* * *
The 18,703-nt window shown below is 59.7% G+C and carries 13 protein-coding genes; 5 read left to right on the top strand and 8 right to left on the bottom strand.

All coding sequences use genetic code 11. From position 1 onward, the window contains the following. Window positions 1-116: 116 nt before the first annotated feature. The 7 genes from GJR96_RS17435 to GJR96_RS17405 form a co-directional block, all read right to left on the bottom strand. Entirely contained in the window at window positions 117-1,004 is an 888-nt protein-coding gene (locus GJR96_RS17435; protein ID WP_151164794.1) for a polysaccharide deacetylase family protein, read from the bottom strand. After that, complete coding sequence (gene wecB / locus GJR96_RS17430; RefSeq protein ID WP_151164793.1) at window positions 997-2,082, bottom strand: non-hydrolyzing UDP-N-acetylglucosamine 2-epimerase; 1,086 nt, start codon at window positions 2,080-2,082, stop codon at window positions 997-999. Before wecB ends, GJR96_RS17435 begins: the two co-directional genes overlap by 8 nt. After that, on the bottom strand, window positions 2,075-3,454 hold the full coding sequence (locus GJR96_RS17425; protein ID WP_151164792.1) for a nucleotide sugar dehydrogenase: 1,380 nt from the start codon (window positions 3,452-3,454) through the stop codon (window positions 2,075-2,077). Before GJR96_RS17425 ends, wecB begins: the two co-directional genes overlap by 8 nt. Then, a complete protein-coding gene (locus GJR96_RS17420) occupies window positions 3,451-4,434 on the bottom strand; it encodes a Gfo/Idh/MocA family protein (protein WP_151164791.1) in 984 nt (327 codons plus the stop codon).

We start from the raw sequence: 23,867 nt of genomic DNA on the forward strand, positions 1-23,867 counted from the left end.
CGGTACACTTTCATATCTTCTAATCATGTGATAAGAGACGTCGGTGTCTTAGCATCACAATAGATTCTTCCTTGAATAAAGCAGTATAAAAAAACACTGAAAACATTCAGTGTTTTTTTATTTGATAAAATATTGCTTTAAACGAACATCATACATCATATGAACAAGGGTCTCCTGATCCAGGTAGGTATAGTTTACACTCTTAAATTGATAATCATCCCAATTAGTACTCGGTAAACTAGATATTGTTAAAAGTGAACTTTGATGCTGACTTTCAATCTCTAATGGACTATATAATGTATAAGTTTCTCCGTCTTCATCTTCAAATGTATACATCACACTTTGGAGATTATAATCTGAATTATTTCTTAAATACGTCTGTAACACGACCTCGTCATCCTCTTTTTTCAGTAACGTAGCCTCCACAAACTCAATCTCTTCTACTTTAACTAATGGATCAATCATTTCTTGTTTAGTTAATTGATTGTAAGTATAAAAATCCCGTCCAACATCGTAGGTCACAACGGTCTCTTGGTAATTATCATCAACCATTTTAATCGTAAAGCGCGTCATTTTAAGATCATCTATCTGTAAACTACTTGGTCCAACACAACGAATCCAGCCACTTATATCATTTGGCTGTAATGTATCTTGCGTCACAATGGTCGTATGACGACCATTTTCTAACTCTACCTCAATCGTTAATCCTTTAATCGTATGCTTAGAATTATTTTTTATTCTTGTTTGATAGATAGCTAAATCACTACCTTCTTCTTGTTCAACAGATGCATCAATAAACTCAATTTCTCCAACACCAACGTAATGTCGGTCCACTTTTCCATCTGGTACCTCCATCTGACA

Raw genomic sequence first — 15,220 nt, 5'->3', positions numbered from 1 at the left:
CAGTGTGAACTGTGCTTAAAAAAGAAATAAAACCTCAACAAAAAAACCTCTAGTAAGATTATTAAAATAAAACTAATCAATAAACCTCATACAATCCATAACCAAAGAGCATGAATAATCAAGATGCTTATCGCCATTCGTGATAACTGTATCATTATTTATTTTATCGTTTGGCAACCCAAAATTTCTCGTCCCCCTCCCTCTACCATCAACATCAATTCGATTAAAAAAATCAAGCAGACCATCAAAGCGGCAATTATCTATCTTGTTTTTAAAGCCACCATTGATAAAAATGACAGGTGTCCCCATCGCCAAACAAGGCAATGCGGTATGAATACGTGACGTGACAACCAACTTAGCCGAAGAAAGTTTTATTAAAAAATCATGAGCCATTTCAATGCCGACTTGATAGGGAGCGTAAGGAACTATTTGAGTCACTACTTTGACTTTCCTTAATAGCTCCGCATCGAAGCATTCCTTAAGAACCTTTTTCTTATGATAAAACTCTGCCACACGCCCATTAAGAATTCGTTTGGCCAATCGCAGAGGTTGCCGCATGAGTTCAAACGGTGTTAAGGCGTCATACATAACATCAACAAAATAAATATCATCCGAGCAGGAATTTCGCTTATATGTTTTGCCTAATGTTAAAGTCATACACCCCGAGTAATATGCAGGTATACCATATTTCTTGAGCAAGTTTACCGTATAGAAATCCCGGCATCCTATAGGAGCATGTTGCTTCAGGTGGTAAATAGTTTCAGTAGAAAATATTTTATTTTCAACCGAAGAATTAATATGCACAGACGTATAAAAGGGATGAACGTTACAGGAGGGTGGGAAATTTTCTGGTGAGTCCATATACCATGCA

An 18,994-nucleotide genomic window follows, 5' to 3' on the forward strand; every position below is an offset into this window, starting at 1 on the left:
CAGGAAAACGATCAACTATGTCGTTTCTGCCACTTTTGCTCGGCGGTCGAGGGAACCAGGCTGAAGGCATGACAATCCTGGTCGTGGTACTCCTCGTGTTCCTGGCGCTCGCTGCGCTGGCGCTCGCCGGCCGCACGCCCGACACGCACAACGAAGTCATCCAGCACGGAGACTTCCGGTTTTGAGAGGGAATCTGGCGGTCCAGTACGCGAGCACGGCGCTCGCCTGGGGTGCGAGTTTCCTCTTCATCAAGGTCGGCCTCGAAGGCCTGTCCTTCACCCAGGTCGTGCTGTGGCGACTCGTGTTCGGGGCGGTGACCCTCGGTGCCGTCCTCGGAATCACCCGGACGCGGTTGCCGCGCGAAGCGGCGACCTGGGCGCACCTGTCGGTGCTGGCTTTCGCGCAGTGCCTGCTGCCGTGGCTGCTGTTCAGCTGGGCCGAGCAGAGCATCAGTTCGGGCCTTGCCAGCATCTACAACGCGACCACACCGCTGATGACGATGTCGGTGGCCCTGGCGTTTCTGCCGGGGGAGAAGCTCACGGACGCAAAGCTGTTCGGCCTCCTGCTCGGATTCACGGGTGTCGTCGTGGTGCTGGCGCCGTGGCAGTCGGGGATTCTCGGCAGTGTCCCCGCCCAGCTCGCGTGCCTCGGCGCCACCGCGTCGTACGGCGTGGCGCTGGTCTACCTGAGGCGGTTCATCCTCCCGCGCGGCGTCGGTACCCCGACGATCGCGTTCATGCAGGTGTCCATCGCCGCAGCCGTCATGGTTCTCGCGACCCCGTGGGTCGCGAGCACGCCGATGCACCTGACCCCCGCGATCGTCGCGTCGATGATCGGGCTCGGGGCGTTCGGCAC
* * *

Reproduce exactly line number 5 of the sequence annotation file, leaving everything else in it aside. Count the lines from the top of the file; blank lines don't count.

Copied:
Raw genomic sequence first — 15,220 nt, 5'->3', positions numbered from 1 at the left: